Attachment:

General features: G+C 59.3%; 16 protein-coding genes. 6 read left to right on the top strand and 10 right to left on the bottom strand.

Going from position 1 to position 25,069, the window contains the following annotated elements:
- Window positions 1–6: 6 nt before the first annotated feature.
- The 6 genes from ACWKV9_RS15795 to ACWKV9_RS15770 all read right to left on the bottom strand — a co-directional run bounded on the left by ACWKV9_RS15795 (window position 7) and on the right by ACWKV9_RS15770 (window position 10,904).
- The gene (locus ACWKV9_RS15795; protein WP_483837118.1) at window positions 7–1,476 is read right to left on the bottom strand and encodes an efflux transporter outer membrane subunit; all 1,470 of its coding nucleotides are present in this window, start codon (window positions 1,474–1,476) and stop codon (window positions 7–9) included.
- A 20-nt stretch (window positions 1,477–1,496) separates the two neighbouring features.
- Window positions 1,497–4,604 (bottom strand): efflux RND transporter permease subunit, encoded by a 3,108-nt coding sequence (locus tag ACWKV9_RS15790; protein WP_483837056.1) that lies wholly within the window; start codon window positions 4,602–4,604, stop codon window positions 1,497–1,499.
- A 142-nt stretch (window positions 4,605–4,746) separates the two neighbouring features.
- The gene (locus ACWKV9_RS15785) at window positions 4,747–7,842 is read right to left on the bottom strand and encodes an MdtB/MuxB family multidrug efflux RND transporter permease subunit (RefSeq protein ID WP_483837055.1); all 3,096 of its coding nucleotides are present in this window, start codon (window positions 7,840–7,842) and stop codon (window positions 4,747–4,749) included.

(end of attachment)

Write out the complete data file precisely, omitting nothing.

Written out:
General features: G+C 59.3%; 16 protein-coding genes. 6 read left to right on the top strand and 10 right to left on the bottom strand.

Going from position 1 to position 25,069, the window contains the following annotated elements:
- Window positions 1–6: 6 nt before the first annotated feature.
- The 6 genes from ACWKV9_RS15795 to ACWKV9_RS15770 all read right to left on the bottom strand — a co-directional run bounded on the left by ACWKV9_RS15795 (window position 7) and on the right by ACWKV9_RS15770 (window position 10,904).
- The gene (locus ACWKV9_RS15795; protein WP_483837118.1) at window positions 7–1,476 is read right to left on the bottom strand and encodes an efflux transporter outer membrane subunit; all 1,470 of its coding nucleotides are present in this window, start codon (window positions 1,474–1,476) and stop codon (window positions 7–9) included.
- A 20-nt stretch (window positions 1,477–1,496) separates the two neighbouring features.
- Window positions 1,497–4,604 (bottom strand): efflux RND transporter permease subunit, encoded by a 3,108-nt coding sequence (locus tag ACWKV9_RS15790; protein WP_483837056.1) that lies wholly within the window; start codon window positions 4,602–4,604, stop codon window positions 1,497–1,499.
- A 142-nt stretch (window positions 4,605–4,746) separates the two neighbouring features.
- The gene (locus ACWKV9_RS15785) at window positions 4,747–7,842 is read right to left on the bottom strand and encodes an MdtB/MuxB family multidrug efflux RND transporter permease subunit (RefSeq protein ID WP_483837055.1); all 3,096 of its coding nucleotides are present in this window, start codon (window positions 7,840–7,842) and stop codon (window positions 4,747–4,749) included.